On the 50th Anniversary of the breathalyser, PACTS has called on the Government to renew the fight against Drink Driving.
In a report published today, PACTS has called for a more comprehensive approach that takes account of resourcing realities and uses intelligence and technology better.
In PACTS’ report, Fifty years of the breathalyser – where now for drink driving?, drink and drug driving expert Dr Rob Tunbridge and PACTS Policy Officer Katy Harrison chart the development of the UK’s framework of drug drive research, legislation, enforcement and education. The report celebrates the dramatic change in social attitudes to drink driving and the 73% reduction in casualties over the past 50 years.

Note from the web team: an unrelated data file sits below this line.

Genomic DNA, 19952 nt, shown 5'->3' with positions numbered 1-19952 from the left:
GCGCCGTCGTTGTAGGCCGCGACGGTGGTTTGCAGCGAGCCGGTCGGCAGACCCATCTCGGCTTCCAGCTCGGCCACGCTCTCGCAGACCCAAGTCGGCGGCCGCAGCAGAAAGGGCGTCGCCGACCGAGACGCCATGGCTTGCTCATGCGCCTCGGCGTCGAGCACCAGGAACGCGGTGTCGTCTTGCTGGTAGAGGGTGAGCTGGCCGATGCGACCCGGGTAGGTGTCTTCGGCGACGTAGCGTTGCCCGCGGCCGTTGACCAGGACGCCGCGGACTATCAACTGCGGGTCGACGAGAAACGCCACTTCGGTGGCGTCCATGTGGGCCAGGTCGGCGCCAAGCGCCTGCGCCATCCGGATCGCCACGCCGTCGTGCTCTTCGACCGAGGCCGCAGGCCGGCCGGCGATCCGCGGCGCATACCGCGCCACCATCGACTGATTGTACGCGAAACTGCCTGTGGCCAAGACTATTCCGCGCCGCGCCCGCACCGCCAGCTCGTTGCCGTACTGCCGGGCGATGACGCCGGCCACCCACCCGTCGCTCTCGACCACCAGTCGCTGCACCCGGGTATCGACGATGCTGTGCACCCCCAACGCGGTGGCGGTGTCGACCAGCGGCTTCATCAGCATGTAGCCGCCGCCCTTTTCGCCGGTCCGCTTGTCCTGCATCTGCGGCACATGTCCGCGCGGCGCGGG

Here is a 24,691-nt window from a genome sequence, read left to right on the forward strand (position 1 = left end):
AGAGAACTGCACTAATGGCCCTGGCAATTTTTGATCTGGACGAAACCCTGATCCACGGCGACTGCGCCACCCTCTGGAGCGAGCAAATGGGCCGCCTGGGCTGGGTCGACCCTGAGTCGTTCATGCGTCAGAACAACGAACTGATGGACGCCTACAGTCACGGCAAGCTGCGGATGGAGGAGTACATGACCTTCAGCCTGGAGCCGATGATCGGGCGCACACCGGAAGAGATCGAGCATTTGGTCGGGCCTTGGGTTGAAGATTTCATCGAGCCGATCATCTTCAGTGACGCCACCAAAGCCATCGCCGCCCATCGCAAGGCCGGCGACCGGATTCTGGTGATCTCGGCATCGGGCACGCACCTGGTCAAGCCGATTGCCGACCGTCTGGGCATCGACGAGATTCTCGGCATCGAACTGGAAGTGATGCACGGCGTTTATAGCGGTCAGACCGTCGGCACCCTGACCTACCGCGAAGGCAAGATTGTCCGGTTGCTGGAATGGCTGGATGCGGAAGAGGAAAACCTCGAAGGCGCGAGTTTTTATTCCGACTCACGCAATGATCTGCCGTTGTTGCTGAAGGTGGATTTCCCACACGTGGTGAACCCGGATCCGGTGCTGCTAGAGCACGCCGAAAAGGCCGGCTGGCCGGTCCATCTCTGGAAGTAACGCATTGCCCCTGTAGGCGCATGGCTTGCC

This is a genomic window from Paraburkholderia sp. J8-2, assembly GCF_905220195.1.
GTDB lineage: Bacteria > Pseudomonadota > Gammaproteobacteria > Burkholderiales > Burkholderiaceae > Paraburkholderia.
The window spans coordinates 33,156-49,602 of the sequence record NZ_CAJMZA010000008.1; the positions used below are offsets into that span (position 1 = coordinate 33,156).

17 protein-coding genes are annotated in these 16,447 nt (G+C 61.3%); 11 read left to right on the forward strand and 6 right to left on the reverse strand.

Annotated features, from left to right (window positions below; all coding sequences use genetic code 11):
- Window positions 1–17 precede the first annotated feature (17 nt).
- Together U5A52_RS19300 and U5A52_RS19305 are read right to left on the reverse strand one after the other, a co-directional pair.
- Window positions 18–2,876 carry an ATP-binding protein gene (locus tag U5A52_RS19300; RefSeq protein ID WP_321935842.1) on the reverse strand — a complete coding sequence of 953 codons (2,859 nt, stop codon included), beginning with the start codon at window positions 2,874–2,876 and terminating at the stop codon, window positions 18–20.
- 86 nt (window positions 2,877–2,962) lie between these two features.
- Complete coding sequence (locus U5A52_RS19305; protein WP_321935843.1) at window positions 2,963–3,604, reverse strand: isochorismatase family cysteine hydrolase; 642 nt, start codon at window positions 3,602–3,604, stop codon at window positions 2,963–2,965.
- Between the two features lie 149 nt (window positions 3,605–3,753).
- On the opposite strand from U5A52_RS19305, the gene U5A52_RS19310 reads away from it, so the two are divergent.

The authors emphasise the importance of adequate levels of police enforcement and penalties for offenders. UK courts impose an automatic one-year driving ban, licence endorsements and fines on drivers for a first offence whereas many other countries, with lower legal limits, impose only fines.
David Davies, Executive Director of the Parliamentary Advisory Council for Transport Safety, said:
“The past fifty years of drink drive progress are a road safety success. But after a long period in which drink drive deaths fell substantially, we have had a series of years of little or no change and declining enforcement. Surveys consistently show that road users are concerned about drink driving, want more roads policing and would support change. The report shows there is no magic bullet to solving drink driving and the government needs to use all levers at its disposal.”
Production of the report was supported by D.Tec International, suppliers of the road side drug driver screener “DrugWipe”.